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Justice Malcolm Rowe, Prime Minister Trudeau’s first nominee to the Supreme Court, speaks to an audience of law students at the University of Ottawa on Tuesday during his nomination hearing.

CHRIS WATTIE/REUTERS

In his first opportunity to speak directly to Canadians, Supreme Court nominee Malcolm Rowe staked out a liberal position on Charter rights, impressed a Quebec separatist with his spoken French and displayed his greatest passion on questions related to indigenous peoples and the law.

"You have to look at it through the eyes and experience of indigenous peoples," he said, referring to indigenous rights cases, "otherwise you don't understand it. The first thing you do is listen."

The comments from Justice Rowe, who stands to become the first Supreme Court judge appointed by Prime Minister Justin Trudeau, and the first ever from Newfoundland and Labrador, came at a fast-paced nomination hearing before a panel of Parliamentarians and an audience of 150 law students at the University of Ottawa. The Liberal government allotted just five minutes for each of 14 MPs and Senators to talk to Justice Rowe. Conservatives used their time to draw out the 63-year-old jurist on why he said on an application form that judges in a constitutional democracy make law rather than simply interpret it.

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Replying to Alberta Conservative MP Michael Cooper, Justice Rowe said that in Charter cases, "It is our responsibility to encroach upon the authority of Parliament."

When Conservative Senator Bob Runciman of Ontario tried to pin him down on how deferential he would be to legislators – citing a case where the Supreme Court struck down a mandatory minimum penalty for illegal gun possession – Justice Rowe did not answer precisely, but said judging Charter cases is "an exercise in favour of the rights of Canadians."

The issue of making rather than applying the law is as close as Canada has to a litmus test for judges. Ever since Conservative Stephen Harper declared while he was prime minister that judges should restrict themselves to applying the law, some Canadians have used that to put judges into two camps, liberal or conservative. In the United States, the issue of abortion is a similar dividing line. Justice Rowe's comments place him squarely in the liberal camp, an impression reinforced by the Supreme Court judges he said he admired – mostly those known as the great liberals from the Charter's early period, such as Bertha Wilson and Brian Dickson. (His favourite, though, was John Sopinka, who as a lawyer wrote a major text on criminal law before becoming a powerful presence on the court.)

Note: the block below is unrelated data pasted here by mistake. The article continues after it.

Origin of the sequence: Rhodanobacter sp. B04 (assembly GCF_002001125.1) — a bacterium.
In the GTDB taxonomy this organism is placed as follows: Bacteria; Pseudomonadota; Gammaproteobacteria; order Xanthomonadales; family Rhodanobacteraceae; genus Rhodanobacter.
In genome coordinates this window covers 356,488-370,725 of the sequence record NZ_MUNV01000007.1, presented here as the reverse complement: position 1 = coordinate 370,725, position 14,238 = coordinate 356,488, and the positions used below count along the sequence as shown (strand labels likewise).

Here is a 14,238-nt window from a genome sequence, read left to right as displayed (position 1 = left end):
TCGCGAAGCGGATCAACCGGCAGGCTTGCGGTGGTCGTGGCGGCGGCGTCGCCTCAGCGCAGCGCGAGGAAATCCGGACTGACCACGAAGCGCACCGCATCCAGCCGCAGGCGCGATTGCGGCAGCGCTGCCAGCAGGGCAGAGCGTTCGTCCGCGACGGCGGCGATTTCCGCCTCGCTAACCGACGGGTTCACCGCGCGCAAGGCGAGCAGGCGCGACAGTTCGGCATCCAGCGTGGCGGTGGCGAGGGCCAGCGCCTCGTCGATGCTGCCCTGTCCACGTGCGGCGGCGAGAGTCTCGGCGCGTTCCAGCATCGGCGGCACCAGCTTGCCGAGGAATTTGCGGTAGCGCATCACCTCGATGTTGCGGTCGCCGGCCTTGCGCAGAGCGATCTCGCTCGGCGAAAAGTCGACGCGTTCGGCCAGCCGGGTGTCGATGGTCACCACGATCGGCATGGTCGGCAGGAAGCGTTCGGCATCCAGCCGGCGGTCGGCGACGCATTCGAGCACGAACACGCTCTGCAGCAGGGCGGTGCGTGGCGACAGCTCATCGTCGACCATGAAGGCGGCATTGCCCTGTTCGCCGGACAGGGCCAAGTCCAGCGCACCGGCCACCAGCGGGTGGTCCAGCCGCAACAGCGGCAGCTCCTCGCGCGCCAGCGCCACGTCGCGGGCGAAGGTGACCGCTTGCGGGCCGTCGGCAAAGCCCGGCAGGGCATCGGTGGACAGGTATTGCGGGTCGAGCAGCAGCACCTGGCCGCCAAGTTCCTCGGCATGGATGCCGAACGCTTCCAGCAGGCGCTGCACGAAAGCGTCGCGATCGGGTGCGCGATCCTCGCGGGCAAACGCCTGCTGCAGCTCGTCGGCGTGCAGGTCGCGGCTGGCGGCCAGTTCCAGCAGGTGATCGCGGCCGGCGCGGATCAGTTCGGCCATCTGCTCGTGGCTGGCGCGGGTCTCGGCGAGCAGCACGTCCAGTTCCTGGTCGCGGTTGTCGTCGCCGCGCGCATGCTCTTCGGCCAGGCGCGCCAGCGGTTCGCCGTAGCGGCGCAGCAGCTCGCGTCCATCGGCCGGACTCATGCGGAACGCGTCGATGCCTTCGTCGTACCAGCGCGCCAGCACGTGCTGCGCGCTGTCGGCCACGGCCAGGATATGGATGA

The 24 legislators at the session (10 had no speaking parts) were not legally constituted as a Parliamentary committee and had no legal power to create their own terms for questioning the nominee. The Commons justice committee will meet on Thursday to decide whether it supports the nomination. If the Prime Minister wishes to go ahead, the judge could be sworn in as early as Monday, a justice department spokesperson said.

Justice Rowe is the first candidate chosen under a process in which the Liberal government invited applications from across Canada.

Mr. Harper in 2006 created the first hearing at which a Supreme Court judge, Marshall Rothstein, answered questions from Parliamentarians. Mr. Harper cancelled the hearings after the Supreme Court rejected one of his nominees, Justice Marc Nadon of Quebec, as legally unqualified. His last three picks (justices Suzanne Côté, Clément Gascon and Russell Brown) had no hearing, and no introduction to Canadians apart from brief news releases from the Prime Minister's Office.

Justice Rowe, tall and long-haired and dressed in a blue suit, blue shirt and blue tie, painted a portrait of his father growing up in the fishing community of Seldom-Little Seldom, Nfld., with no roads or electricity, and his mother in Lamaline. He spoke of his experiences with Canadians of diverse backgrounds in a leadership development program, Action Canada, in which he took part for 15 years.

The hearing was respectful, but did not have the same deferential tone as the one with Justice Nadon. Some sparks came when Conservative Senator Denise Batters, and later New Democrat Tom Mulcair, questioned Justice Rowe about his majority ruling in a sexual-assault case in which he criticized a trial judge for allowing inappropriate questions of the complainant, but refused to overturn a jury acquittal. Justice Rowe said he could not discuss specifics, but called sexual assault and harassment "revolting behaviour," and added that "effective judicial intervention" is important.

Justice Rowe also said his knowledge of Quebec's civil code was limited, and that he would be comfortable speaking in French with his Quebec colleagues.

Independent Liberal Senator Murray Sinclair, who was chair of the Truth and Reconciliation Commission, asked about his knowledge of indigenous issues. Justice Rowe replied that his base comes in part from criminal cases in Labrador in which he saw "social disintegration."

Justice Rowe fielded several questions in French without difficulty, and received praise for his French-language abilities from Bloc Québécois MP Rhéal Fortin. Mr. Trudeau made functional bilingualism a job requirement.

Justice Rowe also said, in response to a question about why he wants to be on the Supreme Court, that he hesitated before applying because of the enormous responsibility: "I wear it heavily." But the country has been "darn good to me," he said, and he wished to give back.

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